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Why would a stock have no par value?


What is Par Value on a Stock?

People often get confused when they read about the “par value” for a stock. One reason for this is that the term has slightly different meanings depending on whether you are talking about equity or debt.


In general, par value (also known as par, nominal value or face value) refers to the amount at which a security is issued or can be redeemed. For example, a bond with a par value of $1,000 can be redeemed at maturity for $1,000. This is also important for fixed-income securities such as bonds or preferred shares because interest payments are based on a percentage of par. So, an 8% bond with a par value of $1,000 would pay $80 of interest in a year. Common stock issued with par value is redeemable to the company for that amount – say $1.00 per share, for instance.


It used to be that the par value of common stock was equal to the amount invested (as with fixed-income securities). However, today, most stocks are issued with either a very low par value such as $0.01 per share or no par value at all.


Why Would A Stock Have No Par Value?



No-Par Value Stock


A no-par value stock is issued without the specification of a par value indicated in the company’s articles of incorporation or on the stock certificate. Most shares issued today are indeed classified as no-par or low-par value stock. No-par value stock prices are determined by the amount that investors are willing to pay for the stocks on the open market.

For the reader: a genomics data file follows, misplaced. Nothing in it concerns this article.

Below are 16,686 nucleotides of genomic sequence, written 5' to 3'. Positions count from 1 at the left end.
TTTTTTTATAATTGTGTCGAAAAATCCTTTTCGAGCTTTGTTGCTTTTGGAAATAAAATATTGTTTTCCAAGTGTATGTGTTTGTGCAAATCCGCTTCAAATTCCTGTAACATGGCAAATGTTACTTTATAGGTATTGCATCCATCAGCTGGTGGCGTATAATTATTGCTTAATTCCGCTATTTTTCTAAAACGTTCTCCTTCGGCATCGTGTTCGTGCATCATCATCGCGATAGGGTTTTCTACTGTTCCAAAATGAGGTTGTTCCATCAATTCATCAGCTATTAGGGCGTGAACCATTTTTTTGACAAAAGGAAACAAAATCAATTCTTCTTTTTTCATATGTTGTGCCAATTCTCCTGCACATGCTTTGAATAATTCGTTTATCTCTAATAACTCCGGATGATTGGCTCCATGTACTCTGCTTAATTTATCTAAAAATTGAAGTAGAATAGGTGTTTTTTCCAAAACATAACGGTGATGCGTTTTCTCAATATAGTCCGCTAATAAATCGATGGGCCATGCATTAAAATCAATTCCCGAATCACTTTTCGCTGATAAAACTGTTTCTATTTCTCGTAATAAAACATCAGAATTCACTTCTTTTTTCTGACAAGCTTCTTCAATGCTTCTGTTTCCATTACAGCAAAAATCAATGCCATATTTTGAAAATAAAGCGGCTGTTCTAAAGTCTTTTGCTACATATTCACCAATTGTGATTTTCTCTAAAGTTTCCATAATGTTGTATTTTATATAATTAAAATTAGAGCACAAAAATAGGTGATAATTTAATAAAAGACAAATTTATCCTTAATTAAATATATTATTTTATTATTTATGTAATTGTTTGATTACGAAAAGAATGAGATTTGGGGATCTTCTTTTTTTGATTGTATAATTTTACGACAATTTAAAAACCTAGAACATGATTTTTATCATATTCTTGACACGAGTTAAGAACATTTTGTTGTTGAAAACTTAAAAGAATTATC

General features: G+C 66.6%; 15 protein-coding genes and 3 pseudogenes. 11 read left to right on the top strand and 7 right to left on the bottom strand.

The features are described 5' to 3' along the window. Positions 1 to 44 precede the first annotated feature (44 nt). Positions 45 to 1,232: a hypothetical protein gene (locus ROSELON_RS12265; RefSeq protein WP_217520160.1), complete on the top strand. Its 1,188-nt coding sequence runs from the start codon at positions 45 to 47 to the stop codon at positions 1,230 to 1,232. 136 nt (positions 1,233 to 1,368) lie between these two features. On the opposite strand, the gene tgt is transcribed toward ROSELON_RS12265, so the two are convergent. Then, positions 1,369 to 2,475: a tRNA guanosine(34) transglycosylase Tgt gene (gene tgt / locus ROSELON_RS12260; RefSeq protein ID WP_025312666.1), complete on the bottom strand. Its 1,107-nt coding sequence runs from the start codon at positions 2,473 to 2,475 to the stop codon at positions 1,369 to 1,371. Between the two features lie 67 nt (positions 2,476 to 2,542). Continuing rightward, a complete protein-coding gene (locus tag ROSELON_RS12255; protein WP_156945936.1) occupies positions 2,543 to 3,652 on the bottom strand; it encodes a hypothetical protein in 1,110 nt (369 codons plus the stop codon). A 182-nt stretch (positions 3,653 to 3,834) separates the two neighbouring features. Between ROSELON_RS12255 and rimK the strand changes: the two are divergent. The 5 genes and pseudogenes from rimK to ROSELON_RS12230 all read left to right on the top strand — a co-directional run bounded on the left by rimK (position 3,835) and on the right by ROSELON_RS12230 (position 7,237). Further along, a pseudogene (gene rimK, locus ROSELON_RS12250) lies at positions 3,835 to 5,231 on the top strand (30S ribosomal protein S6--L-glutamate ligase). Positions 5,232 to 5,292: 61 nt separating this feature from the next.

Par value has no relation to the market value of a stock. A no-par-value stock can still trade for tens or hundreds of dollars. It all depends on what the market feels the company is worth.


Key Takeaways

  • In general, par value (also known as par, nominal value or face value) refers to the amount at which a security is issued or can be redeemed.
  • No-par value stock doesn’t have a redeemable price, rather prices are determined by the amount that investors are willing to pay for the stocks on the open market.
  • Most shares issued today are indeed classified as no-par or low-par value stock.


No-par vs. Low-par Value Stock



Business Risks Associated With Low-Par Value Stock


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About Amy Harvey

Amy R. Harvey writes forStartUps Sections In AmericaRichest.

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